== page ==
Please, please, all you critics of the “New Atheism”: get some new arguments, or at least avoid the ones that are trivially ridiculed. Damon Linker is complaining about those darned New Atheists, prompted by the criticisms of Kevin Drum of a pretentious essay by David Hart (I also wrote a criticism of Hart; I’ve also criticized the dreary Mr Linker before).
Linker seems to be offended that Hart’s superficial and poor argument was rejected; he calls the essay “powerful” — I found it ridiculous — and also claims, to my surprise, that Hart was atempting to show that Christianity was true. We must have read two different essays, because what I saw was a lot of verbiage bitterly complaining about the New Atheists, singling out Dawkins and Hitchens in particular, and not one word in support of any particular faith. The whole essay was about belittling and ridiculing atheists, nothing more…which makes it particularly ironic that Linker then turns around and expresses his irritation at all those rude, ridiculing New Atheists.
Linker’s essay focuses primarily on two issues he has with the New Atheists. They confuse truth with goodness, thinking that we’ll achieve some kind of Utopian society by simply rejecting falsehood, and in a related point, we just aren’t sad enough about the death of god. How dare we be godless and glad of it!
What’s most disappointing is Drum’s failure to grasp the culminating point of Hart’s essay, which, as I take it, is this: the statements “godlessness is true” and “godlessness is good” are distinct propositions. And yet the new atheists invariably conflate them. But a different kind of atheism is possible, legitimate, and (in Hart’s view) more admirable. Let’s call it catastrophic atheism, in tribute to its first and greatest champion, Friedrich Nietzsche, who wrote in a head-spinning passage of the Genealogy of Morals that “unconditional, honest atheism is … the awe-inspiring catastrophe of two-thousand years of training in truthfulness that finally forbids itself the lie involved in belief in God.” For the catastrophic atheist, godlessness is both true and terrible.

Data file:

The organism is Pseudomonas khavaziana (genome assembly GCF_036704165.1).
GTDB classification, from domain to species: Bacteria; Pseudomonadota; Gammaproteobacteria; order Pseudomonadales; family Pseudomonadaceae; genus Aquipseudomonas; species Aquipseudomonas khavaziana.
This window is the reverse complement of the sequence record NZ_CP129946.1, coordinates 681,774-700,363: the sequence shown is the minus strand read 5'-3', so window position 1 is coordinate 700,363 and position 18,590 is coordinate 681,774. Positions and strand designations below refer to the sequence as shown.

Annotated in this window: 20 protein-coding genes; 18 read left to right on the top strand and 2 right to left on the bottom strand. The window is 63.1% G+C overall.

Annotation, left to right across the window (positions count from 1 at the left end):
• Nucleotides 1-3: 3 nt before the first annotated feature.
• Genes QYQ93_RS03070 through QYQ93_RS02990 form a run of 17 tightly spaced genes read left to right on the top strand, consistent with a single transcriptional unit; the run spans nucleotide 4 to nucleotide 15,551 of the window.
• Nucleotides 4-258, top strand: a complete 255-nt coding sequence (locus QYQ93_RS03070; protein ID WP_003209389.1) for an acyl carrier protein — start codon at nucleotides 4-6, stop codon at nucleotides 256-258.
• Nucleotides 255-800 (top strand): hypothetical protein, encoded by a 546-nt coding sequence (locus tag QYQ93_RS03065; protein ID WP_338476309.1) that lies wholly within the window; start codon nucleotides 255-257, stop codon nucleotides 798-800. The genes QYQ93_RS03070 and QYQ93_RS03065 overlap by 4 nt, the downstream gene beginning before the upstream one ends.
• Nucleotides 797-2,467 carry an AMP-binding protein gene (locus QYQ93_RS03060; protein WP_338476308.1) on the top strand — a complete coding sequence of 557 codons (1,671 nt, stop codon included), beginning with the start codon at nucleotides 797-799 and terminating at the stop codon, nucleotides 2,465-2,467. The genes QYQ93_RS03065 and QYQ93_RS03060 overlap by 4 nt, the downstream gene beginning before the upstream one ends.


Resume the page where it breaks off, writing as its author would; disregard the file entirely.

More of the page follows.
Let’s deal with that first point first. Linker is wrong, and he’s eliding his own rather troubling implications about religion. We are saying godlessness is true, sure enough, but we aren’t making the leap he is claiming: we’re next saying that truth is good. Truth is a neccesary but not sufficient prerequisite for goodness. We obviously cannot say that godlessness inevitably leads to an ideal society — there are enough examples to show that is wrong — but that building a society on a false premise is even more disastrous.
Linker avoids that argument, because he knows it will require backing himself into a corner. I presume he doesn’t want to try to argue that truth is irrelevant to Christianity (but you never know…apologists can get very weird), but he also doesn’t even try to justify the validity of his religious beliefs — not when he can just gripe, gripe, gripe about atheists.
His second argument is even worse — it’s pathetic and goofy and wrong. He idolizes “Old Atheists”, what he calls “catastrophic atheists”, because they at least had the manners to grieve a little bit over abandoning the old superstitions. And from the fact that we’re forthright and enthusiastic about embracing secular ideals, he assumes that we must be unthinkingly optimistic.